What are the Different Types of Cherry Trees?

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  • Written By: Mary McMahon
  • Edited By: O. Wallace
  • Last Modified Date: 26 September 2019
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Cherry trees come in quite an array of colors and sizes. Many gardeners divide cherries into flowering or ornamental varieties, and varieties which produce edible fruit. Both have been cultivated for thousands of years, resulting in a number of very refined cherry cultivars, some of which are highly treasured. Regions like Japan are especially famous for their flowering cherries, while the fruiting cherries of regions like Washington State are also well known in some culinary circles.

Flowering or ornamental cherry trees produce flowers, but no fruit. Some examples of flowering cherries include weeping cherries, Okame, Autumn cherries, Kwanzan cherries, and Yoshino cherries. These trees produce flowers in shades of white to pink, and some have very distinctive foliage, as well. The Autumn cherry blooms twice a year, in spring and in autumn, making it a particularly welcome addition to some gardens. One of the largest collections of flowering cherry trees outside of Japan is in Washington, DC on the National Mall.

Fruit-producing trees can be broken into sweet cherries, also known as wild cherries, and sour cherries. Sweet cherries, as one might imagine, produce fruit which is naturally sweet, while the fruit of sour cherries has a sour note. Eating cherries are usually sweet, while sour cherries are used for canning, pieces, preserves, and other applications in which sugar can be added to temper the sour note of the fruit.


Early Richmond, Rainier, Amur Chokecherry, Bing, Van, Sweetheart, Queen Anne, Stella, and Black Cherries are all some examples of cherry trees which produce edible fruit. In addition to fruiting in the summer to early fall, these trees also produce beautiful flowers in the spring. Some people like to grow fruiting cherries in their gardens so that they can enjoy the blossoms and the fruit, while others prefer to use flowering cherries, to avoid messy accumulations of fruit and pits.

Many garden stores carry cherry seedlings for their customers, and they can order special varieties for people by request. Different cherries thrive in slightly different climates, so it is important to find cherry trees which will safely grow in one's climate zone. A good way to find safe cultivars is to poke around the neighborhood to see if anyone else is growing cherries, and to see how well their trees are doing. If the cherry trees are thriving, the gardener will usually be happy to provide information about the varietal he or she is growing.


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Post 7

Is there any cherry variety that produce fruits in fall?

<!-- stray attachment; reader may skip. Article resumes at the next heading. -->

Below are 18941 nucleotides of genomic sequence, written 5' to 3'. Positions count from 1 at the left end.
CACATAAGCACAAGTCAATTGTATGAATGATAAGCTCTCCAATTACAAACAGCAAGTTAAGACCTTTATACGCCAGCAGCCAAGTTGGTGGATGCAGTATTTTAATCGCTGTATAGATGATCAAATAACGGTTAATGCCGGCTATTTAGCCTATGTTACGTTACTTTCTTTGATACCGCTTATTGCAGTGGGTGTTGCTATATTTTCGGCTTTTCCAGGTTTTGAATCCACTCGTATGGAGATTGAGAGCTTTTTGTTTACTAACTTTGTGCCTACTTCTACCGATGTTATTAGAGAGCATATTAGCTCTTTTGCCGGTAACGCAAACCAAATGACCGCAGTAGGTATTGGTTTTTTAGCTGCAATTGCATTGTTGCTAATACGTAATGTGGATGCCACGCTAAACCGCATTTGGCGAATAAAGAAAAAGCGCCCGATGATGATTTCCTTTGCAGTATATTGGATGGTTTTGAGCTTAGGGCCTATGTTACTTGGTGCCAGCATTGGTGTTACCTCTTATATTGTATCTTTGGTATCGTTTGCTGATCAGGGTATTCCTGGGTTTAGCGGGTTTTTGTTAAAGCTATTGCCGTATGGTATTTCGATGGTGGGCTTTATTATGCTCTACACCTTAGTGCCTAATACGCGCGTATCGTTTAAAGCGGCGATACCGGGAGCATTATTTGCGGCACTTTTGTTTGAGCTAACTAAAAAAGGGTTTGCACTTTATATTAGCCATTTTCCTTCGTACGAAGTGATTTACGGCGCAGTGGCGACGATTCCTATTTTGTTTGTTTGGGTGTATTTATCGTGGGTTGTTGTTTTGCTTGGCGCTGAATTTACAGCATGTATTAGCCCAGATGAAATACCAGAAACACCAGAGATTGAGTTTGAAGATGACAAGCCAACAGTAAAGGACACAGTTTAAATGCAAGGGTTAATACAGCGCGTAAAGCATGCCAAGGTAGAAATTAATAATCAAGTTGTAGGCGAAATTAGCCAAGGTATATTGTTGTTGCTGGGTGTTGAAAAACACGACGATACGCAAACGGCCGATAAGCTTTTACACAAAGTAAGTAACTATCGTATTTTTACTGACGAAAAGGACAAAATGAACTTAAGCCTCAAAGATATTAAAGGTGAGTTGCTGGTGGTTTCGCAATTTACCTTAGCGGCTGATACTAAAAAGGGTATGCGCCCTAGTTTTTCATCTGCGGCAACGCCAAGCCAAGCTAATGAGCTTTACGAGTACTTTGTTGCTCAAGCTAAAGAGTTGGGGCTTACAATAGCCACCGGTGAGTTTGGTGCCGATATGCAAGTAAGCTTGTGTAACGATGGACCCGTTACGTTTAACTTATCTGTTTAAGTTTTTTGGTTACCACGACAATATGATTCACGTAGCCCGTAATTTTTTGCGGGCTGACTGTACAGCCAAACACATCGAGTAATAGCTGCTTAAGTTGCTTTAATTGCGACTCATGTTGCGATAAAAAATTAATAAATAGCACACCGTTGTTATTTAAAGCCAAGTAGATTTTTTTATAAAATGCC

Post 4

Are all cherries edible?

Post 3

@cmsmith10: I can't say that I have ever had a cherry stain on my concrete, but I have had plenty of others! A pressure washer works really well at removing most stains off of concrete but I know that most people don't just have a pressure washer sitting around the house. One method that works is to use TSP (trisodium phosphate). You can buy it at most hardware stores. It comes as a powder and can be mixed with bleach to remove stains. I'm not sure on the ratio so you would need to ask someone that works there.

Another thing that works well is a simple homemade concrete cleaner. Mix some oxygen bleach (according to the directions) with

some hot water. Once the solution is ready, pour it into a sprayer and start spraying the stain thoroughly. Don't be stingy with it. Let it sit for about 30 minutes and the oxygen bleach will work wonders. I'll bet it will work on your cherries! Good Luck!

Post 2

We moved into a home and had a beautiful tree in our yard but were unsure what it was. It had beautiful purple flowers. During its flowering season, the flowers changed from a deep purple to a light shade of pink. After much investigation, we found out that we had a purple leaved plum tree. Contrary to the name, it isn’t a plum but rather a cherry. The downfall is that it does seem to attract every bee and bug in the neighborhood. It hasn’t yet produced our fruit but I look forward to it!

Post 1

We wanted cherry trees in our yard and a friend recommended black cherries. It is the tallest tree available and the white flowers produced are breathtaking. The cherry is small and black and ready in the summer. The only problem that we have had is that we planted it close to our driveway and the cherries tend to fall off and stain the concrete. I would definitely recommend keeping them in the yard where there is grass all around! Does anyone have any tips on how to get those type of stains off of my concrete?

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